Singh S, Loke YK, Furberg CD. Long-term risk of cardiovascular events with rosiglitazone: a meta-analysis. JAMA. 2007;298(10):1189-95.
    Singh, S., Loke, Y. K., & Furberg, C. D. (2007). Long-term risk of cardiovascular events with rosiglitazone: a meta-analysis. JAMA, 298(10), pp. 1189-95.
    Singh S, Loke YK, Furberg CD. Long-term Risk of Cardiovascular Events With Rosiglitazone: a Meta-analysis. JAMA. 2007 Sep 12;298(10):1189-95. PubMed PMID: 17848653.
    * Article titles in AMA citation format should be in sentence-case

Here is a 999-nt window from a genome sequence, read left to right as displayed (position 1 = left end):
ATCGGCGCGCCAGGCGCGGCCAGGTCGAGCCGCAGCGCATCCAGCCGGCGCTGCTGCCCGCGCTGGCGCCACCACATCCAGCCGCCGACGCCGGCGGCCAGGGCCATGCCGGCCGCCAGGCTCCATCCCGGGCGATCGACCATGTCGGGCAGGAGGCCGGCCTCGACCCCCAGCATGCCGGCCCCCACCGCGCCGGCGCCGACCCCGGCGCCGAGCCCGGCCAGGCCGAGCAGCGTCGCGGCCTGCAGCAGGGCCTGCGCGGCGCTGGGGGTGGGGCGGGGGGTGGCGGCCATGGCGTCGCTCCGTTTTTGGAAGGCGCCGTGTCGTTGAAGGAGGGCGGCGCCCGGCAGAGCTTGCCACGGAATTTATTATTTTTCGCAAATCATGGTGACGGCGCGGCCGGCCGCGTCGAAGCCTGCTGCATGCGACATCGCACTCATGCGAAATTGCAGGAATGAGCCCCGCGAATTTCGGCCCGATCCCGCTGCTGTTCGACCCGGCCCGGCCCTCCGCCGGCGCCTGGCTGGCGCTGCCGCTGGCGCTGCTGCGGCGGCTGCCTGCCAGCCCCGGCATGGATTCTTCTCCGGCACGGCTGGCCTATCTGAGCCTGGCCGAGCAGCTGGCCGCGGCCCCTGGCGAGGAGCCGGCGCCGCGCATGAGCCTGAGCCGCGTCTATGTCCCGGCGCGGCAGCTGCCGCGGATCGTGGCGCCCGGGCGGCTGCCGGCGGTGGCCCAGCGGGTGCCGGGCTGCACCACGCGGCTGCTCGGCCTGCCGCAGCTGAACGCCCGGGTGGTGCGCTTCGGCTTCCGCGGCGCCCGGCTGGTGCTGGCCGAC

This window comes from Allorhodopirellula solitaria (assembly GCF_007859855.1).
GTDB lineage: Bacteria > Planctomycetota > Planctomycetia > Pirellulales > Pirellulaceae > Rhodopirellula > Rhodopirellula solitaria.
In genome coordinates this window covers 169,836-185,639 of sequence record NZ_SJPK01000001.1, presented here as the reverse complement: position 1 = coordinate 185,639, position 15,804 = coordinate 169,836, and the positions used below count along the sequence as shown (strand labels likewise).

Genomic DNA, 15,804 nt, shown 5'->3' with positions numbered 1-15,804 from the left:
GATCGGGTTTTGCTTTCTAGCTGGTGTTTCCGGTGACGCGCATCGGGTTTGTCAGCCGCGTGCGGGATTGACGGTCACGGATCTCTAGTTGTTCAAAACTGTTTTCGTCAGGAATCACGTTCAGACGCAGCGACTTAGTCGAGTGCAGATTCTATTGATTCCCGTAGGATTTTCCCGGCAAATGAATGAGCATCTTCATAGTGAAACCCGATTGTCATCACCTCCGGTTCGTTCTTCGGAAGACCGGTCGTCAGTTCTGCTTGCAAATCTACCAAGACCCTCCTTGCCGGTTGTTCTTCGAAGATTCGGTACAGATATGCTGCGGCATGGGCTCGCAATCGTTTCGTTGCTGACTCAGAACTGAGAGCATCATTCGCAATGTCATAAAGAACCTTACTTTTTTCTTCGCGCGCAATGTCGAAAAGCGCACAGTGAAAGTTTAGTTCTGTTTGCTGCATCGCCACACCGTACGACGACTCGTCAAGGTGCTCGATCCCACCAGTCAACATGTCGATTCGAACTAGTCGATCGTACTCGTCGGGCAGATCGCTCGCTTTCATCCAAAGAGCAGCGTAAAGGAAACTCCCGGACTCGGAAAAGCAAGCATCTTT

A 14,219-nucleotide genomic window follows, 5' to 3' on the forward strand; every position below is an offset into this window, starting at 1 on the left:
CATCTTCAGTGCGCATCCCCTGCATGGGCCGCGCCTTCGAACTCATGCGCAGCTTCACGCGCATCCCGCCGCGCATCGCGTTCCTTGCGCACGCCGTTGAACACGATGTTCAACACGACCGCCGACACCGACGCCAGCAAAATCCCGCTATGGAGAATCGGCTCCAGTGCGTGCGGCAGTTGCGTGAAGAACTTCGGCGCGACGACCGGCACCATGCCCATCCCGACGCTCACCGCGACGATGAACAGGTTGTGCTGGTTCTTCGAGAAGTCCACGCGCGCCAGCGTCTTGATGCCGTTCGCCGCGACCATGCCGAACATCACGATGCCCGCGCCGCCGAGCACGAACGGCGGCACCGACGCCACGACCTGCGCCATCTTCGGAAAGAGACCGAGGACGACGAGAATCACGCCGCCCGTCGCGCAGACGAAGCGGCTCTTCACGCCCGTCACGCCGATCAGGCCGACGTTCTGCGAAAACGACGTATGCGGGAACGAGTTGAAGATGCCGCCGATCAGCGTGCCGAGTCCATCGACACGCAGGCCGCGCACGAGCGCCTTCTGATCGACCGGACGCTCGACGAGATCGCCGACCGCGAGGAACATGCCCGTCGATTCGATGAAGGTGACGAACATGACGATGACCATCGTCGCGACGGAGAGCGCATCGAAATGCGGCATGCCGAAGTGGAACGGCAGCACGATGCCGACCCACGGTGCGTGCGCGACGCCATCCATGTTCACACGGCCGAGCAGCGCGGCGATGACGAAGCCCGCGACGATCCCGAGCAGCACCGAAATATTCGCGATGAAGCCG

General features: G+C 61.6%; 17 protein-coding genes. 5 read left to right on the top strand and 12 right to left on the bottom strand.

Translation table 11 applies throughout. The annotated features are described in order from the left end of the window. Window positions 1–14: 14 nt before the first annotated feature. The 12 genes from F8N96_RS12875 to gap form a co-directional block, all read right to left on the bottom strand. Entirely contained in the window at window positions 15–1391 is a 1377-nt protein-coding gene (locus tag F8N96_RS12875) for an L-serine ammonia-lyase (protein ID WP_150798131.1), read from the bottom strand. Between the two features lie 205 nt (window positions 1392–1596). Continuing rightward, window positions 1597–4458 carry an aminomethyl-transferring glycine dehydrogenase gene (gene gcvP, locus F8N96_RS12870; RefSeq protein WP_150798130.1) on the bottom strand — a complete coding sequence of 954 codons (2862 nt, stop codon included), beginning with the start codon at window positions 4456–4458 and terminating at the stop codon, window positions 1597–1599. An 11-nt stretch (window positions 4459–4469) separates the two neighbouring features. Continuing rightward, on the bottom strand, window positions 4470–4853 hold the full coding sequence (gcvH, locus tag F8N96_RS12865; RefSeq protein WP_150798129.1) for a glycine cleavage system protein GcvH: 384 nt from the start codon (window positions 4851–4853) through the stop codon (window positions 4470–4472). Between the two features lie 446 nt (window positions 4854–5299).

TY - JOUR T1 - Long-term risk of cardiovascular events with rosiglitazone: a meta-analysis. AU - Singh,Sonal, AU - Loke,Yoon K, AU - Furberg,Curt D, PY - 2007/9/13/pubmed PY - 2007/9/15/medline PY - 2007/9/13/entrez SP - 1189 EP - 95 JF - JAMA JO - JAMA VL - 298 IS - 10 N2 - CONTEXT: Recent reports of serious adverse events with rosiglitazone use have raised questions about whether the evidence of harm justifies its use for treatment of type 2 diabetes. OBJECTIVE: To systematically review the long-term cardiovascular risks of rosiglitazone, including myocardial infarction, heart failure, and cardiovascular mortality. DATA SOURCES: We searched MEDLINE, the GlaxoSmithKline clinical trials register, the US Food and Drug Administration Web site, and product information sheets for randomized controlled trials, systematic reviews, and meta-analyses published in English through May 2007. STUDY SELECTION: Studies were selected for inclusion if they were randomized controlled trials of rosiglitazone for prevention or treatment of type 2 diabetes, had at least 12 months of follow-up, and monitored cardiovascular adverse events and provided numerical data on all adverse events. Four studies were included after detailed screening of 140 trials for cardiovascular events. DATA EXTRACTION: Relative risks (RRs) of myocardial infarction, heart failure, and cardiovascular mortality were estimated using a fixed-effects meta-analysis of 4 randomized controlled trials (n = 14 291, including 6421 receiving rosiglitazone and 7870 receiving control therapy, with a duration of follow-up of 1-4 years). RESULTS: Rosiglitazone significantly increased the risk of myocardial infarction (n = 94/6421 vs 83/7870; RR, 1.42; 95% confidence interval [CI], 1.06-1.91; P = .02) and heart failure (n = 102/6421 vs 62/7870; RR, 2.09; 95% CI, 1.52-2.88; P < .001) without a significant increase in risk of cardiovascular mortality (n = 59/6421 vs 72/7870; RR, 0.90; 95% CI, 0.63-1.26; P = .53). There was no evidence of substantial heterogeneity among the trials for these end points (I(2) = 0% for myocardial infarction, 18% for heart failure, and 0% for cardiovascular mortality). CONCLUSION: Among patients with impaired glucose tolerance or type 2 diabetes, rosiglitazone use for at least 12 months is associated with a significantly increased risk of myocardial infarction and heart failure, without a significantly increased risk of cardiovascular mortality. SN - 1538-3598 UR - https://www.unboundmedicine.com/medline/citation/17848653/full_citation L2 - https://jamanetwork.com/journals/jama/fullarticle/10.1001/jama.298.10.1189 DB - PRIME DP - Unbound Medicine ER -